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VII.
This is the dumb and dreary hour,

Wheo injur d ghosts complain ;
When yawning graves give up their dead,

To haunt the faithleis swain. :

vit. Bethink thee, William, of thy fault,

Thy pledge and broken oath : And give me back my maiden-rout

And give me back my troth.

1

IX.
Why did you promise love to me,

And not that promise keep?
Why did you swear my eyes were bright,

Yet leave those eyes to weep?.

X.
How could you say my face was fair,

And yet that face forfake?
How could you win my virgin heart,

Yet leave that heart to break? IT!

XI.
Why did you say my lip was sweet,

And made the scarlet pale?
And why did I, young witlefs maid !

Believe the flattering tale?

XII. That face, alas! no more is fair ;

Those lips no longer red : Dark are my eyes, now clos'd in death, And every

charm is fled.

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XIII.
The hungry worm my fifter is ;

This winding sheet I wear :
And cold and weary lafts our night,

Till that last morn appear.

XIV.
But hark! the cock has wara'd me hence ;

A long and late adieu !
Come, fee, false man, how low she lies,

Who dy'd for love of you.

XV.
The lark sung loud; the morning smil'd,

With beams of rosy red :
Pale William quak'd in every limb,

And raving left his bed.

XVI.
He hy'd him to the fatal place,

Where Margaret's body lay :
And tretch'd him on the green grass turf,

That wrap'd her breathless clay.

XVII.
And thrice he call'd on Margaret's name,

And thrice he wept full sore :
Then laid his cheek to her cold grave,

And word spoke never more !

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On the publication of this ballad, in the year 1760, Mr. Mallet fubjoined an atteftation of the truth of the facts related in it, which we shall give the reader literally :

Extract of a letter from the curate of Bowes in Yorkshire, on the subject of the preceding poem, to Mr. Copperthwaite at Marrick.

Worthy fir, " As to the affair mentioned in yours; it happened long " before my time. I have therefore been obliged to consult

my clerk, and another person in the neighbourhood for " the truth of that melancholy event. The history of it is

as follows:

" The family-name of the young man was Wrightsons. of the young maiden Railton. They were both much of the same age; that is growing up to twenty In their " birih avas no disparity; but in fortune, alas! She was,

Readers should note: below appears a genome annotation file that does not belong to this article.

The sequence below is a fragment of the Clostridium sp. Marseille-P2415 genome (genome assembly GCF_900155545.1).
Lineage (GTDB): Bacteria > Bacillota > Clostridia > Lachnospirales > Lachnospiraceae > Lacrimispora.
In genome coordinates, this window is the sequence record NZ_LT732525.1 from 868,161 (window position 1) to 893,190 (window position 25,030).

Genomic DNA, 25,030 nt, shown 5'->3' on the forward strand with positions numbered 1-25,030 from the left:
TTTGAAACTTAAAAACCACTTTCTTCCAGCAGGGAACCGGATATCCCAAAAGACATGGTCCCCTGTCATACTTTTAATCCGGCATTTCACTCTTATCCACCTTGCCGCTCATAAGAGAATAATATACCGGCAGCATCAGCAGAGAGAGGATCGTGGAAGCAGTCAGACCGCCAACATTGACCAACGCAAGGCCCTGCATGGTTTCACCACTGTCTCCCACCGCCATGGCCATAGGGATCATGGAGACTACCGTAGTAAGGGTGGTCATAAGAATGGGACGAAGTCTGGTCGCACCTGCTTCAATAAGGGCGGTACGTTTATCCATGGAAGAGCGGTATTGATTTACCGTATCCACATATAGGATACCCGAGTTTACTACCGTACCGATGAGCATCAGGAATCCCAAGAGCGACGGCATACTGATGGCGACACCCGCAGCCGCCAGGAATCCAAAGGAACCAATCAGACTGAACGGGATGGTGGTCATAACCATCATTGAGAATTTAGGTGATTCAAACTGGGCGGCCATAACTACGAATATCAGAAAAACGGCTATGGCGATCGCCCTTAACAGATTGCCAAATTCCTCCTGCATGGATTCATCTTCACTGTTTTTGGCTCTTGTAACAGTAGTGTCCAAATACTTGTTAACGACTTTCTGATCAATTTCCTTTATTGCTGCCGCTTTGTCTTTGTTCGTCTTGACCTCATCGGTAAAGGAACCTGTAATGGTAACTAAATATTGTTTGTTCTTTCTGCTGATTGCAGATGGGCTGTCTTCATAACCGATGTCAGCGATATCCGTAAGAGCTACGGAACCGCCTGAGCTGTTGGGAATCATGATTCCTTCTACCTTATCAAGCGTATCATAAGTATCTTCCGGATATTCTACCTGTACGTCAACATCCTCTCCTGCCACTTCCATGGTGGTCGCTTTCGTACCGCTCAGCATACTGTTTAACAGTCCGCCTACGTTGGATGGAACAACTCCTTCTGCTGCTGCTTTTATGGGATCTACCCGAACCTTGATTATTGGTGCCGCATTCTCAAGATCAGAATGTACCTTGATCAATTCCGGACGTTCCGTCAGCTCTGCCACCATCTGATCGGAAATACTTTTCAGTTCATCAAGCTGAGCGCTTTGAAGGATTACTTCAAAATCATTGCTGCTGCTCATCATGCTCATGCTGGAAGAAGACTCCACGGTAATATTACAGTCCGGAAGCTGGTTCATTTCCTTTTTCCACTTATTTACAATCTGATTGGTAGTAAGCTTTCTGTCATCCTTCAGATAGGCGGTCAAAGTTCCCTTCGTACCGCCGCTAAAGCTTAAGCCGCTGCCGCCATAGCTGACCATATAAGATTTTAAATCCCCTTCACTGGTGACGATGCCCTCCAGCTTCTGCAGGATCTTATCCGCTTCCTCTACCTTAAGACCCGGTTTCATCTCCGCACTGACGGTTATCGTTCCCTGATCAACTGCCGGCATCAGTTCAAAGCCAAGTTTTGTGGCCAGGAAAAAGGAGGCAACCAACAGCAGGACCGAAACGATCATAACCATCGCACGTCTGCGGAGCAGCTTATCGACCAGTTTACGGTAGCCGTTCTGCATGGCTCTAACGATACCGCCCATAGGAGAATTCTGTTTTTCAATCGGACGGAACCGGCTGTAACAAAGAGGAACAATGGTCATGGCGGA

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his inferior. His father, a hard old man, who had by " 'bis toil acquired a handsome competency, expected and reet quired that his for should marry suitably. But, as amor vincit omnia, his heart was unalterably fixed on the

pretty young creature already named. Their courtship, " 'which was all by stealth, unknown to the family, con. tinued about a year. When it was found out, old Wright. "fon, his wife, and particularly their crooked daughter Hannah, Aouted at the maiden, and treated her with notable contempt : for they held it as a maxim, and a

ruflic one it is, that blood was nothing without groats.

+

16 The

young lover fickened, and took to his bed about Shrove-tuesday, and died the Sunday sevennight after.

* On the last day of his illness, be defired to see his mil

tress : jhe was civily received by the mother, who bid o her welcome when it was too late. Bui her daughter Harnah lay at his back to cut them off from all oppor"tunity of exchanging their thoughts.

" At her return home, on hearing the bell to toll out for his departure, pe screamed aloud that her heart was burst, and expired some moments after.

The then curate of * Bowes inserted it in his register, " that they both died of love, and were buried in the same grave, March 15, 1714.

Dear fir,

" Yours, &c.

I am,

Bowes is a small village in Yorkflaire, where in former ages the earls of Richmond had a calle. It stands on the edge of that vaft and mountanious tract, named by the neighbouring people Stanemore ; which is always exposed to wind and weather, desolate and solitary throughout. Camd. Brit.

FAR ,

AR

Faft by a sheltering wood,
The safe retreat of Health and Peace,
An humble cottage stood.

There beauteous Emma flourish'd fair,

Beneath a mother's eye;
Whose only with on earth was now

To see her bleft, and die.

The softest blush that nature spreads

Gave colour to her cheek :
Such orient colour smiles thro' heaven

When May's sweet mornings break.

Nor let the pride of great ones fcorn

This charmer of the plains : That sun who bids their diamond blaze,

To paint our lilly deigns.

Long had the fillid cach yonth with love,

Each maiden with despair ; And tho' by all a wonder own'd,

Yet knew not Mie was fair.

Till Edwin came, the pride of fwains,

A soul that knew no art ;
And from whose eye,' serenely mild,

Shone forth the feeling heart.

A mutual fame was quickly caught ;

Was quickly too reveald:
For neither bosom lodg?d a wish,

That virtue keeps conceald.

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